read or write memos, or when we leave or listen to voice mail messages, we're communicating person-to-person.
And whenever we communicate person-to-person, we risk being misunderstood, offending others, feeling
hurt, and being confused. There are so many ways for things to go wrong that we could never learn how
to fix all the problems. A more effective approach avoids problems altogether, or at least minimizes
their occurrence. In this very interactive program we'll explain — and show you how to use —
a model of inter-personal communications that can help you stay out of the ditch. We'll place particular
emphasis on a very tricky situation — expressing your personal power. In those moments of intense
involvement, when we're most likely to slip, you'll have a new tool to use to keep things constructive.
Read more about this program. Here's a date for this
- Embassy Suites by Hilton Jacksonville Baymeadows, 9300 Baymeadows
Road, Jacksonville, Florida, 32256, USA: January 15, 2018,
Monthly Meeting, Northeast Florida Chapter of the Project Management Institute. Register now.
- Embassy Suites by Hilton Jacksonville Baymeadows, 9300 Baymeadows Road, Jacksonville, Florida, 32256, USA: January 15, 2018, Monthly Meeting, Northeast Florida Chapter of the Project Management Institute. Register now.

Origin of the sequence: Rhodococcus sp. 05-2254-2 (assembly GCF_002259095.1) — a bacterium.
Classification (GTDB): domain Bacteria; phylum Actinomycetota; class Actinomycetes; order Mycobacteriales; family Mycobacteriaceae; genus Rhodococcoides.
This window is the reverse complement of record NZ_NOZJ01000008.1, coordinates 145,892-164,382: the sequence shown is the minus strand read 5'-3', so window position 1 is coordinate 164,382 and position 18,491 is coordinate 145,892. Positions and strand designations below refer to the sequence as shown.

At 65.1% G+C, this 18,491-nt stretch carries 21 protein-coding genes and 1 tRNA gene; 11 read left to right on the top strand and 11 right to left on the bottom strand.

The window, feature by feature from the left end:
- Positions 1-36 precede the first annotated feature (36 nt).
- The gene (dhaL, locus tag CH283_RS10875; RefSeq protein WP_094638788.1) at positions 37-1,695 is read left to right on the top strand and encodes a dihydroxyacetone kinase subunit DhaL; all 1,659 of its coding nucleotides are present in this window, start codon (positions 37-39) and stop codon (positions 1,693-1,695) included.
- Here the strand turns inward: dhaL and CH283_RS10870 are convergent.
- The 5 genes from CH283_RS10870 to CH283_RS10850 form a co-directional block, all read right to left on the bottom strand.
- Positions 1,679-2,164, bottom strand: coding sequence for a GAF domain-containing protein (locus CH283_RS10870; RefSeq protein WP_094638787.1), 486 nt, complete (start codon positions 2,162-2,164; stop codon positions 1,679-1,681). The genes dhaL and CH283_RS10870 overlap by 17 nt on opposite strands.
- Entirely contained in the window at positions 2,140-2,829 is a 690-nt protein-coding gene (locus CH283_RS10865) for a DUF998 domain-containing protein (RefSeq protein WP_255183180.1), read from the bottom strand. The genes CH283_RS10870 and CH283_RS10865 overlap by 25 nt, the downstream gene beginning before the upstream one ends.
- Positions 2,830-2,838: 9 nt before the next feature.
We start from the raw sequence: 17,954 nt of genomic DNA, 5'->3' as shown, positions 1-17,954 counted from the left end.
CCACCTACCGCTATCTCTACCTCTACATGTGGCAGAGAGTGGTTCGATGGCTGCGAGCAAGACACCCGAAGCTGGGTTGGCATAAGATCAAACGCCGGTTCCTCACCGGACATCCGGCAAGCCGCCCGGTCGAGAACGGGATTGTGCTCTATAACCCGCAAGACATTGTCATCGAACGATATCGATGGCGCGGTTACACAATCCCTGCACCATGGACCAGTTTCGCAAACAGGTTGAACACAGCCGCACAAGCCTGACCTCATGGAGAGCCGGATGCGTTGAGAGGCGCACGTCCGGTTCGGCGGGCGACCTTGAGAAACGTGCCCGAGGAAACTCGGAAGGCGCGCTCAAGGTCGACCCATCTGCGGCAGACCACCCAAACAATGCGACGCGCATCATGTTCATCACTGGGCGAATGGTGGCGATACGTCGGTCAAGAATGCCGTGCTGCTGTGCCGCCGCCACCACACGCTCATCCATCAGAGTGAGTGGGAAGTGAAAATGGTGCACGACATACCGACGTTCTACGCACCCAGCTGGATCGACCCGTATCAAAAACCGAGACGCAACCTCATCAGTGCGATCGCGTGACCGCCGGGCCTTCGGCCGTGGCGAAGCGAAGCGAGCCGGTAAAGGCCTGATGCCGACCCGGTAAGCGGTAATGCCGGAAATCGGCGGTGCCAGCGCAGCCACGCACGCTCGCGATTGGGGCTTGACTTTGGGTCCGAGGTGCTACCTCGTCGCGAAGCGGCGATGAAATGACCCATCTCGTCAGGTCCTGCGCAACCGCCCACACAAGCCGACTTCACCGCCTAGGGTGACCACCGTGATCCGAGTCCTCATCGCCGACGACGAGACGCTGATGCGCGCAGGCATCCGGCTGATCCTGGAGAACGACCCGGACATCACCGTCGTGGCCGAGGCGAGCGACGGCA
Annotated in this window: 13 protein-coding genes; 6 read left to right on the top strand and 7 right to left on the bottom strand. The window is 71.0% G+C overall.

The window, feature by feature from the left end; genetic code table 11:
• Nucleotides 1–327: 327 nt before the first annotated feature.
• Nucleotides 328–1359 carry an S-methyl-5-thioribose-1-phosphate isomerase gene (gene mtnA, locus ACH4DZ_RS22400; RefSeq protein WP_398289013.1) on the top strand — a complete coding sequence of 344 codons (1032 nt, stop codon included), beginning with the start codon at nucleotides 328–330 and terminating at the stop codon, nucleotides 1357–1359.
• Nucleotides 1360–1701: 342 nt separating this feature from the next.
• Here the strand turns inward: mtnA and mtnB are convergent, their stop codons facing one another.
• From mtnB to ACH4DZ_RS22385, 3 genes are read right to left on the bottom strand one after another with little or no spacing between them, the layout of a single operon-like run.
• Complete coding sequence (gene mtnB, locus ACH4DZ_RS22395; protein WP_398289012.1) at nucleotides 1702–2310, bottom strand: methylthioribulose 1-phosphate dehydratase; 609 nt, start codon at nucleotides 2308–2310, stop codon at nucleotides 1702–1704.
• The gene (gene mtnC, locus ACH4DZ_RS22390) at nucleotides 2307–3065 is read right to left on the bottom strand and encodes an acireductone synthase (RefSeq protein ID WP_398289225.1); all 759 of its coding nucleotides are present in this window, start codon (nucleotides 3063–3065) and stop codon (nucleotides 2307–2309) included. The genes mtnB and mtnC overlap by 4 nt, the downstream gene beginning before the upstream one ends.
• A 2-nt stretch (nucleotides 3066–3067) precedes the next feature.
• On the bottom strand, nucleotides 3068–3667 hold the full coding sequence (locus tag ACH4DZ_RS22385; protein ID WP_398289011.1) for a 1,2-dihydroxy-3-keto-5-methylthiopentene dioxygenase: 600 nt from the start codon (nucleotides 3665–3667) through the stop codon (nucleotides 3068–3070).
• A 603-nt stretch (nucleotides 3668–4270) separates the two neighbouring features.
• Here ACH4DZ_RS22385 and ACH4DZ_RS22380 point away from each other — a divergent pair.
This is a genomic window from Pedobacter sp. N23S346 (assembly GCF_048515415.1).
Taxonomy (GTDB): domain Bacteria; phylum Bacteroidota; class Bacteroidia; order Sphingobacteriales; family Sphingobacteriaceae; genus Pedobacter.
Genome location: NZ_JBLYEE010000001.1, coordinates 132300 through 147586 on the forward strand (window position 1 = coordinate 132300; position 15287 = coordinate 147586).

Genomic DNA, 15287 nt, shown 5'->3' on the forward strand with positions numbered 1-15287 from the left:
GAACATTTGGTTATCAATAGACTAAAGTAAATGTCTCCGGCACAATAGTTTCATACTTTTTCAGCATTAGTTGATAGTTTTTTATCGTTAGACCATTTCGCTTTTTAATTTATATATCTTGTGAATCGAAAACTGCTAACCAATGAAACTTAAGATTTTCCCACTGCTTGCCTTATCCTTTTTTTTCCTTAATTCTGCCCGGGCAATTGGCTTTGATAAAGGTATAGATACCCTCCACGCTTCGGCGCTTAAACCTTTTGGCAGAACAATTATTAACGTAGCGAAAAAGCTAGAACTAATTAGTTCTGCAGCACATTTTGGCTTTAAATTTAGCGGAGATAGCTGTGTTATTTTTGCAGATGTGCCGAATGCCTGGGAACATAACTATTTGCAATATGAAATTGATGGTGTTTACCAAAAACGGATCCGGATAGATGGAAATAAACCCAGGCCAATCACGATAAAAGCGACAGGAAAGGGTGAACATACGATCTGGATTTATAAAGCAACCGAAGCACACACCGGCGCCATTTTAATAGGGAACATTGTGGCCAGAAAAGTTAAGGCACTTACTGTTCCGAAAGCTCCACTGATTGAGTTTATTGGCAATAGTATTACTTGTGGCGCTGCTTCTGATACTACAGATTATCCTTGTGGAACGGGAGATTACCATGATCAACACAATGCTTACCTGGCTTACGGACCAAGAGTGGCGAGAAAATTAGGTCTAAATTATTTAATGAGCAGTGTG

- Ten Project Management Fallacies: The Power of Avoiding Hazards
- Most of what we know about managing projects is useful and effective, but some of what we know "just ain't so." Identifying the fallacies of project management reduces risk and enhances your ability to complete projects successfully. Even more important, avoiding these traps can demonstrate the value and power of the project management profession in general, and your personal capabilities in particular. In this program we describe ten of these beliefs. There are almost certainly many more, but these ten are a good start. We'll explore the situations where these fallacies are most likely to expose projects to risk, and suggest techniques for avoiding them. Read more about this program. Here's a date for this program:
- The Power Affect: How We Express Our Personal Power
- Many people who possess real organizational power have a characteristic demeanor. It's the way they project their presence. I call this the power affect. Some people — call them power pretenders — adopt the power affect well before they attain significant organizational power. Unfortunately for their colleagues, and for their organizations, power pretenders can attain organizational power out of proportion to their merit or abilities. Understanding the power affect is therefore important for anyone who aims to attain power, or anyone who works with power pretenders. Read more about this program.